Thursday, March 20, 2008

Christian Civilization

I have set several Google News Alerts on various topics, which means that when Google's bots run across one of my words or phrases, I get an alert with a link to the blog or website where it appeared. Naturally this is an inexact science, so that many of the alerts have no connection whatever with the interest that prompted them. Sometimes those are the best of all, as they expand my horizons in much the way that a perusal of an old, pre-computer library card catalog could do. One arrived earlier this week with a link to this website: Tradition in Action. It's a treasure-trove of nostalgic etiquette, precise rankings, protocols, traditions and carefully nuanced hierarchies aimed at restoring something fancifully imagined as "Christian Civilization." The wealth of information is truly wondrous. In fact, the only thing that seems to be missing is something that predates any of these, namely, God's love for us as expressed in Christ... How would that love be expressed in a system where maintaining the order is more important than enabling the flourishing?

Yesterday I was fortunate to be able to listen to a goodly portion of the arguments before the Supreme Court regarding the D.C. gun control ordinance on the radio. For four years in the 1980s I worked for a legal publisher, and so have read a lot of Supreme Court cases, but I'd never before gotten to hear the actual proceedings. It was quite interesting and enlightening. I'm glad to live in a time when that is possible. Alas, it seemed to me, and is also being said today in the news, that the decision is going to go against D.C.'s restrictions, based on a reading of the Second Amendment that makes its first clause merely tangential. Surely the framers, who wrote so carefully, did not intend such an interpretation. But I suppose there's such a strong element of violence in our culture that a ban on handguns such as D.C. has enacted is certain to be seen in these days as a greater threat than the guns themselves. So much for "Christian Civilization, " and the ability of regulations and protocols to "restore" it, whatever it might be. Not a place where weapons are the way to deal with conflict, surely.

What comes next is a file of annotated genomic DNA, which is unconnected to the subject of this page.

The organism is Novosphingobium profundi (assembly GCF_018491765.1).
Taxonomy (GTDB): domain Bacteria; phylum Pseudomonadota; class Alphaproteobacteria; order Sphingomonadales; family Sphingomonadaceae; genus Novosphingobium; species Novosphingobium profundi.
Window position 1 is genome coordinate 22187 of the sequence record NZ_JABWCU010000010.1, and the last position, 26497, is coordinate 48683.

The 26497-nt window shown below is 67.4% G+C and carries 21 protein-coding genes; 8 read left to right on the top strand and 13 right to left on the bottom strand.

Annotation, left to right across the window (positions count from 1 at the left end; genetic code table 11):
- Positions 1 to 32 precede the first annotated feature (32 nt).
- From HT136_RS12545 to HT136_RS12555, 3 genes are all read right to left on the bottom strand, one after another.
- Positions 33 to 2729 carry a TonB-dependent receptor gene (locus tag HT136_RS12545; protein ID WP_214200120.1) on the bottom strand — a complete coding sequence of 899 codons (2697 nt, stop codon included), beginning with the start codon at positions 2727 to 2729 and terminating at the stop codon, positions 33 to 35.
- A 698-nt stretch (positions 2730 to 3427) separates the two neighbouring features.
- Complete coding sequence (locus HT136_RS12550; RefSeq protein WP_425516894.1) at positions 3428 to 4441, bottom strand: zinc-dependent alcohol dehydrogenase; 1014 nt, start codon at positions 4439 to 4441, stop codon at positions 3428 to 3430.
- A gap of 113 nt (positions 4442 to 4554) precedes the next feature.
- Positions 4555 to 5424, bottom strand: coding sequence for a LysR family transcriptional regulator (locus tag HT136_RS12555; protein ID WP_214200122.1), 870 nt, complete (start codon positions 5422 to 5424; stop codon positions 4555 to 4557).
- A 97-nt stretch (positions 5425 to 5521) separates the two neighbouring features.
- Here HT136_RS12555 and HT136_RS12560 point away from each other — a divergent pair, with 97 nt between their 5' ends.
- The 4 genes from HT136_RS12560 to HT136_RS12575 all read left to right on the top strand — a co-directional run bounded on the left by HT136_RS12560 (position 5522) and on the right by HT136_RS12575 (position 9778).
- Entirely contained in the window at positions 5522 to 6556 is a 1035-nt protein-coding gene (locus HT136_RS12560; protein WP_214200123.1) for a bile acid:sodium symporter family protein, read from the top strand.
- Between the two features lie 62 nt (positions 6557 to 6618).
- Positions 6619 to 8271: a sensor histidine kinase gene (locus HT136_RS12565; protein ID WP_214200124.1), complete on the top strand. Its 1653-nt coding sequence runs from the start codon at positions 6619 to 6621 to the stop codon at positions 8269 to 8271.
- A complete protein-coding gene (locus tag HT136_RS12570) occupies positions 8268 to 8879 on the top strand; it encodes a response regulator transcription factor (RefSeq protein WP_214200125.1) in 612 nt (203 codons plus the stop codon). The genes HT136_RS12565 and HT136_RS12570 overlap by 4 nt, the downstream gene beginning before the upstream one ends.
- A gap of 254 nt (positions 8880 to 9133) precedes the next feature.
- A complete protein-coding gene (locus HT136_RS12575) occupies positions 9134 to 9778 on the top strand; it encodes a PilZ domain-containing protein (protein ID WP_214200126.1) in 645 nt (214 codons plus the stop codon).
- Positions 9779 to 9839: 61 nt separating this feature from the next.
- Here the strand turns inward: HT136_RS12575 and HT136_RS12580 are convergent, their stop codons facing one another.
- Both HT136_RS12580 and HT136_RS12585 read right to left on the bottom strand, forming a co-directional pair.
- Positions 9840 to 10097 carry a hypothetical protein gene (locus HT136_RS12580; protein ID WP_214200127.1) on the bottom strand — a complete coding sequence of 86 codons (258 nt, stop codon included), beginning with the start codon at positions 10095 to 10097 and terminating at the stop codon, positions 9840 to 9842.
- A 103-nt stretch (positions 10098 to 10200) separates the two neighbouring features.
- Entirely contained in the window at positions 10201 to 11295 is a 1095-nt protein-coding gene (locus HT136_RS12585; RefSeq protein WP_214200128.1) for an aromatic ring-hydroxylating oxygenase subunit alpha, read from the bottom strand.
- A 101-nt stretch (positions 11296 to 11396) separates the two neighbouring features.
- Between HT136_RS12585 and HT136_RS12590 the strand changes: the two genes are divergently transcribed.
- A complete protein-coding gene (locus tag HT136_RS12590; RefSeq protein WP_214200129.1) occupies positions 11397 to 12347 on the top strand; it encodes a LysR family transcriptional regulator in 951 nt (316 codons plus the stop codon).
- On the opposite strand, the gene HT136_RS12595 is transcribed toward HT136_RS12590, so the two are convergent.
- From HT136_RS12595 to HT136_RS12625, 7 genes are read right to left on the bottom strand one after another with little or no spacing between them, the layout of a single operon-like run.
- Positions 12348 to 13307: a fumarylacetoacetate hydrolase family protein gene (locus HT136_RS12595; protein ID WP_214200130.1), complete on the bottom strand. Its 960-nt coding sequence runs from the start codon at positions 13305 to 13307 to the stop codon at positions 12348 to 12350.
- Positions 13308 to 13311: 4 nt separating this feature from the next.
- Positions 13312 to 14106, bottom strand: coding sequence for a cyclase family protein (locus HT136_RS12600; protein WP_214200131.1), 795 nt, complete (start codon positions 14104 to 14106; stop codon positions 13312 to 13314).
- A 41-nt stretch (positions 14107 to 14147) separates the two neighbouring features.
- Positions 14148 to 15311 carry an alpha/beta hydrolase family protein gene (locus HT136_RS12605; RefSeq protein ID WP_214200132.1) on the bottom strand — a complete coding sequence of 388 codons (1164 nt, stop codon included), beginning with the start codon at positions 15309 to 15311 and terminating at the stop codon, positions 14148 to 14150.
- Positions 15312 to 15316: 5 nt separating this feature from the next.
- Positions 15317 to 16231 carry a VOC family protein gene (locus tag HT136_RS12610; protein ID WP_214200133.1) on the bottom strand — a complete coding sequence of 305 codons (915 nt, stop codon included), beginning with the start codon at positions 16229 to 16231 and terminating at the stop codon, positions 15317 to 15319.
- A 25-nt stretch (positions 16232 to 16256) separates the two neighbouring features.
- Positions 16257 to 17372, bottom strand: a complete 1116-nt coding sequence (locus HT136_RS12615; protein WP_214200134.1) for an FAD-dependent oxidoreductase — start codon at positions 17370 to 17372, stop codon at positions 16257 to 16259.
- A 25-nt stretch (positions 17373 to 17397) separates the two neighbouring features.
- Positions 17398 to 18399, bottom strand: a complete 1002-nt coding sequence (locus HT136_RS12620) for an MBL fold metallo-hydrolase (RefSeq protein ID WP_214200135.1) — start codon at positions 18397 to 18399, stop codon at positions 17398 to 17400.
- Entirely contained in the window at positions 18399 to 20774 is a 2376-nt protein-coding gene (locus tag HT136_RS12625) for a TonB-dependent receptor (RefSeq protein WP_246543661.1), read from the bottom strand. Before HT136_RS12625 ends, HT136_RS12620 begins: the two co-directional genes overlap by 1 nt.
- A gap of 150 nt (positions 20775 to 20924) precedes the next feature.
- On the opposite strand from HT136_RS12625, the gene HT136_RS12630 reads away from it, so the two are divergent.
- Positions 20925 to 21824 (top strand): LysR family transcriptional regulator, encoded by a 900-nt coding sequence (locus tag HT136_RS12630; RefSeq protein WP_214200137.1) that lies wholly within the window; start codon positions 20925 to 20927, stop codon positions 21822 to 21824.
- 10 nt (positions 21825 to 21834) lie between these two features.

Today I'm grateful for: unmistakable signs of spring: melting snow and returning geese; abundant sunshine; an acceptable resolution to a problem; these three days of prayer and quiet before Easter.
Holding in prayer today: Sisters of St. Joseph around the world and all Christians everywhere during this Triduum and Easter; my family; friends and sisters recovering from illness and injury; JS and her family on the death of their father yesterday; RH, AH; K&S, Uncle Barry.
I took the photo of the gesse on Tuesday, March 18 in Polk County, Wisconsin.

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